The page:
The vanes 62 are adjustable relative to flow of air through the gas turbine engine 10. Pneumatic or hydraulic actuators typically actuate the vanes 62 based on a schedule. Operating the gas turbine engine 10 with the vanes 62 in some positions lowers the impact of the debris 74 on the gas turbine engine 10, which can advantageously increase the time period before repair, replacement, or inspection is necessary. For example, repositioning the vanes 62 more open relative to the nominal baseline vane schedule may make the debris 74 less likely to block flow from cooling holes of the components 54. Changing the positions of other types of variable position components can also lower the impact of the debris 74 on the gas turbine engine 10.
The example component assessment system 46 adjusts the vanes 62 in response to the characteristics of the debris 74. In this example, the component assessment system 46 adjusts the vanes 62 when the debris detectors 52 detect that the compression section 18 is pulling large amounts of the debris 74 into the gas turbine engine 10. A sandy desert is one example of an environment likely to result in a large amount of the debris 74 entering the gas turbine engine 10. In other examples, the component assessment system 46 adjusts other variable position components of the gas turbine engine 10 to positions for example more open relative to baseline schedule that lower the impact of the debris 74 on the gas turbine engine 10.
Referring now to
The component assessment system 46, a type of computing device, is configured to initiate a notification through the notification device 58 in response to the estimated thermal energy levels. In this example, the notification device 58 is located remote from the aircraft 48. In another example, the notification device 58 is mounted to the aircraft 48. The notification indicates that the components 54 have likely experienced significant thermal energy levels.
It should be noted that many computing devices can be used to implement various functionality, such as incorporating the characteristics of the debris 74 detected by the debris detectors 52 into the engine deterioration model 90 of the component assessment system 46. In terms of hardware architecture, such a computing device can include a processor, the memory portion 86, and one or more input and/or output (I/O) device interface(s) that are communicatively coupled via a local interface. The local interface can include, for example but not limited to, one or more buses and/or other wired or wireless connections. The local interface may have additional elements, which are omitted for simplicity, such as controllers, buffers (caches), drivers, repeaters, and receivers to enable communications. Further, the local interface may include address, control, and/or data connections to enable appropriate communications among the aforementioned components.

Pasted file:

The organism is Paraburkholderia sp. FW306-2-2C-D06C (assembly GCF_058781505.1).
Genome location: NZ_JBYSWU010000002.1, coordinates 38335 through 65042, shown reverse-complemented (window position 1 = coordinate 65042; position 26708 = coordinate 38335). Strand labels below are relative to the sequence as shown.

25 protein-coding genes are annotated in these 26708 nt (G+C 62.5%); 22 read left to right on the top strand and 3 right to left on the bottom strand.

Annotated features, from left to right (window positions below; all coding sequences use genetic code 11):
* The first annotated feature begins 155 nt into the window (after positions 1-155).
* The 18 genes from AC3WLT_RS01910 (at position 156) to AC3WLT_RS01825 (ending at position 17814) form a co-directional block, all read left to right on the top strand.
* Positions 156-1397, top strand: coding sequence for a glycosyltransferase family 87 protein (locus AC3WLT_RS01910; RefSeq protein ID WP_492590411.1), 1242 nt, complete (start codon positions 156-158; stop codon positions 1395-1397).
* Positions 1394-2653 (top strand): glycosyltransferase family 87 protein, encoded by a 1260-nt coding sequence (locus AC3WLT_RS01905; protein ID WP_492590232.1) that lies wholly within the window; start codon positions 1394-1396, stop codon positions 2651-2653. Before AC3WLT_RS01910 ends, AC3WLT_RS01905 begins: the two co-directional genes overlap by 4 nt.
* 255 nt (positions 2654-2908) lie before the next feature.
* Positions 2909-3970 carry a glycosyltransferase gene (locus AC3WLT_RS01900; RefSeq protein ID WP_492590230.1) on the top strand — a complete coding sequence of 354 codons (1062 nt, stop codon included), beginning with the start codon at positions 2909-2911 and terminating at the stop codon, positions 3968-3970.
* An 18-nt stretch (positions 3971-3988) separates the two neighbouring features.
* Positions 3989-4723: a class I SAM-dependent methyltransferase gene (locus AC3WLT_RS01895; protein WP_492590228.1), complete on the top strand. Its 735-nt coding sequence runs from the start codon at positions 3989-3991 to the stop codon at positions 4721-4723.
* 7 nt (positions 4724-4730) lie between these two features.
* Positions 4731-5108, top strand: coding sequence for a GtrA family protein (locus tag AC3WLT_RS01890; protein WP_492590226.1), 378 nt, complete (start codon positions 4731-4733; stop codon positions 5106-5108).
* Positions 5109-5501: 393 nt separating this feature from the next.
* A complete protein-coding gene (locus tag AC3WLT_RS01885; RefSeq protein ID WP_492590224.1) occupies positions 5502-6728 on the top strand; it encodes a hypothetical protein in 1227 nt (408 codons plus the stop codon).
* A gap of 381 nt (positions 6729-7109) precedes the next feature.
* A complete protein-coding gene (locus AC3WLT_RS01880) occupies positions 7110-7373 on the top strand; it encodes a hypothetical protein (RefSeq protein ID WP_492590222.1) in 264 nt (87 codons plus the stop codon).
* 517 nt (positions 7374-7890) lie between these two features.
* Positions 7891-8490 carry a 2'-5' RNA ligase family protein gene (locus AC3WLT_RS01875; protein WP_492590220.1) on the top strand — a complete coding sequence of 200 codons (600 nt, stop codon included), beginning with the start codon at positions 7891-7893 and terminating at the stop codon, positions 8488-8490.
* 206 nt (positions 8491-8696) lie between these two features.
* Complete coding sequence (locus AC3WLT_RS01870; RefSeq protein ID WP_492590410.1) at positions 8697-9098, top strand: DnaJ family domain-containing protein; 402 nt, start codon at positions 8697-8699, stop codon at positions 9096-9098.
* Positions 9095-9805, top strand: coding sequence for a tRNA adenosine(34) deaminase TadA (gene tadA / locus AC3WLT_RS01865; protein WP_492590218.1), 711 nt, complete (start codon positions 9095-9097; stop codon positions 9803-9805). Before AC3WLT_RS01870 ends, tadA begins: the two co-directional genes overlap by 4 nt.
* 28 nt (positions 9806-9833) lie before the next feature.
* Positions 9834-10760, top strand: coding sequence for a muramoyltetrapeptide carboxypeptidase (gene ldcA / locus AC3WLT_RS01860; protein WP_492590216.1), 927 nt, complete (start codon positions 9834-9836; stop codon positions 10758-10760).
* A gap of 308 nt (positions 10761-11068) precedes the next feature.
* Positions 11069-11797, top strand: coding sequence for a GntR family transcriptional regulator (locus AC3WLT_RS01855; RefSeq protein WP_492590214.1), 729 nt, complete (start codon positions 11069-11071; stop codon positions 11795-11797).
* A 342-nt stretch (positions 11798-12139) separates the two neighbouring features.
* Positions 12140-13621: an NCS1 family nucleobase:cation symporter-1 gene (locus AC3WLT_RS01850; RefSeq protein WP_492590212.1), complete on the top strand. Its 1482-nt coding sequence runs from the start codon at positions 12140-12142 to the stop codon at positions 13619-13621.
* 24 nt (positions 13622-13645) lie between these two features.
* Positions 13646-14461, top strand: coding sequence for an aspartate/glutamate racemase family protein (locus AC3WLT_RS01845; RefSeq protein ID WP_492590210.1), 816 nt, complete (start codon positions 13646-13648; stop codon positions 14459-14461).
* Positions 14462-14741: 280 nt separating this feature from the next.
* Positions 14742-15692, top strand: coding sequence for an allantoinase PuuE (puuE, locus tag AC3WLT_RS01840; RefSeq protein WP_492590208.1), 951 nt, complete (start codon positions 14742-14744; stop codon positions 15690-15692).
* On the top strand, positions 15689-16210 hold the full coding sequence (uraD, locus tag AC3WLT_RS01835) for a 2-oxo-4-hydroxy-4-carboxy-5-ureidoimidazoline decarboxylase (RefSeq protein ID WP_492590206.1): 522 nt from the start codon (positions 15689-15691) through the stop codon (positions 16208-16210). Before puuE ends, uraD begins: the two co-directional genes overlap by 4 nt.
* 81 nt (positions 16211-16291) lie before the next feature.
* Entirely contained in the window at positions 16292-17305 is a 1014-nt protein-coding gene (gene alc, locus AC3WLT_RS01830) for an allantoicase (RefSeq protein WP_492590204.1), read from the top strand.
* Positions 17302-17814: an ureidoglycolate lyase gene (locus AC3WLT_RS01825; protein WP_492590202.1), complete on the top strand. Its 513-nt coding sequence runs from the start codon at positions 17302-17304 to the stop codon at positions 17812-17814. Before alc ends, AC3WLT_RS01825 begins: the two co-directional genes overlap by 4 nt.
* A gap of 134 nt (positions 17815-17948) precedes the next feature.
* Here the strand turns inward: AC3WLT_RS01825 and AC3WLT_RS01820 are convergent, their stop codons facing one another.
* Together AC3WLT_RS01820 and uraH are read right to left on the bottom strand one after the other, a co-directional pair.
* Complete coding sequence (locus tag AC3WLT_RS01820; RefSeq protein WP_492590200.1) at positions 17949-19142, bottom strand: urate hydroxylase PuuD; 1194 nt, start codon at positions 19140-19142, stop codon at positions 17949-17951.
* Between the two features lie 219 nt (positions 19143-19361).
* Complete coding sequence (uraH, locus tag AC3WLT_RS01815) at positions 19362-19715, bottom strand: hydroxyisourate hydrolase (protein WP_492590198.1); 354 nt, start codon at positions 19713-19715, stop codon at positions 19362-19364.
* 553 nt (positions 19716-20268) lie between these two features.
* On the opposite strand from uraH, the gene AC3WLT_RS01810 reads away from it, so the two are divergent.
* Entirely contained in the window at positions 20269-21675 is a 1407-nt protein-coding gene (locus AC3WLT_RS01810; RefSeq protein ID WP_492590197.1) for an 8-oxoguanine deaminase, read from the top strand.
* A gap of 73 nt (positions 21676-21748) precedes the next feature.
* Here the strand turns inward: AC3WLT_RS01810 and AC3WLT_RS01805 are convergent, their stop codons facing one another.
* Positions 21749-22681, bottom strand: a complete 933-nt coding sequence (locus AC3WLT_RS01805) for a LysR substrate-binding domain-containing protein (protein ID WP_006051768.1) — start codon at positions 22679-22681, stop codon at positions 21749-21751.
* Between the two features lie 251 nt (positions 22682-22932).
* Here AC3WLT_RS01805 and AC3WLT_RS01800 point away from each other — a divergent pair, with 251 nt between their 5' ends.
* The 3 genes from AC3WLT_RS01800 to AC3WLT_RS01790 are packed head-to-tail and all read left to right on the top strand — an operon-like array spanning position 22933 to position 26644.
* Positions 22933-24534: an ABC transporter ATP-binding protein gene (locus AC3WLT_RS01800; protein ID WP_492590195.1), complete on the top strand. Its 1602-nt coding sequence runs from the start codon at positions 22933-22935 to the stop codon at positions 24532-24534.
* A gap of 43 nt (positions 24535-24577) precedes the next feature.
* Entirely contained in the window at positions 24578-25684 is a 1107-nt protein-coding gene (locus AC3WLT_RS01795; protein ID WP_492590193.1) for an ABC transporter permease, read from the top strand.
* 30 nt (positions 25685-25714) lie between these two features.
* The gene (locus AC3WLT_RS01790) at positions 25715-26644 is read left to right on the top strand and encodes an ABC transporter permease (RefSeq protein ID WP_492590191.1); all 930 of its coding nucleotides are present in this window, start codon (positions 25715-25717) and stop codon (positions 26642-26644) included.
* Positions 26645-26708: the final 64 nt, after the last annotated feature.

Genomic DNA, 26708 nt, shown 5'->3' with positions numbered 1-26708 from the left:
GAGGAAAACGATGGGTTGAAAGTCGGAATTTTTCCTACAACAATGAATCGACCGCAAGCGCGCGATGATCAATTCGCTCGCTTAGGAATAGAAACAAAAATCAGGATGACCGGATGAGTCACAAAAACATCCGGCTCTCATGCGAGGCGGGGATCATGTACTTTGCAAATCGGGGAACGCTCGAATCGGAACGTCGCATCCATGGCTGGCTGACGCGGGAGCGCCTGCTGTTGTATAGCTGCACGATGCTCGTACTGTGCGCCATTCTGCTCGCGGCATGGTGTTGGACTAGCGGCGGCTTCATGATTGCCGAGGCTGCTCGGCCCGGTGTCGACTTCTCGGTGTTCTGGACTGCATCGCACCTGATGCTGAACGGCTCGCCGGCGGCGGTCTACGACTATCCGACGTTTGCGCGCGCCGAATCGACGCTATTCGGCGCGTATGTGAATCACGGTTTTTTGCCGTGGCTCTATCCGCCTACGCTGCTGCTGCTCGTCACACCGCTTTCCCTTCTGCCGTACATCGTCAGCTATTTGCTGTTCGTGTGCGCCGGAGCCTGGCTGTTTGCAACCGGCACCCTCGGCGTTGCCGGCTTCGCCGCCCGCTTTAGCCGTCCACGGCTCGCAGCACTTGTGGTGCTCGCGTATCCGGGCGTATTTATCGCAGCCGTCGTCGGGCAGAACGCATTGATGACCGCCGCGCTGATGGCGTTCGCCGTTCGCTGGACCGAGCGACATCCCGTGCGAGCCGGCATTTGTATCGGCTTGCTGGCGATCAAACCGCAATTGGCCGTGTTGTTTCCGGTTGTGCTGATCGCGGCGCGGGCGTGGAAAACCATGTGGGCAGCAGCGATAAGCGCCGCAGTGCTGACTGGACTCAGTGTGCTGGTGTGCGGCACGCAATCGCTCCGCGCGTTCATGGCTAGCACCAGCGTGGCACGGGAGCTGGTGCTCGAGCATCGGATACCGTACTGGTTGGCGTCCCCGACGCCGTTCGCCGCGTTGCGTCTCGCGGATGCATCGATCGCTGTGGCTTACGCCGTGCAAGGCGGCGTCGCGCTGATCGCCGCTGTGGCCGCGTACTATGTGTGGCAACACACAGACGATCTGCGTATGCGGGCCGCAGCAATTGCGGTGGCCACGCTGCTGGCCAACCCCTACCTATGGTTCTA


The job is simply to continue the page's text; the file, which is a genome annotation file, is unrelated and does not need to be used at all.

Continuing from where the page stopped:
The processor or controller 82 may be a hardware device for executing software, particularly software stored in the memory portion 86. The processor can be a custom made or commercially available processor, a central processing unit (CPU), an auxiliary processor among several processors associated with the computing device, a semiconductor based microprocessor (in the form of a microchip or chip set) or generally any device for executing software instructions.
The memory portion 86 can include any one or combination of volatile memory elements (e.g., random access memory (RAM, such as DRAM, SRAM, SDRAM, VRAM, etc.)) and/or nonvolatile memory elements (e.g., ROM, hard drive, tape, CD-ROM, etc.). Moreover, the memory may incorporate electronic, magnetic, optical, and/or other types of storage media. Note that the memory can also have a distributed architecture, where various components are situated remotely from one another, but can be accessed by the processor.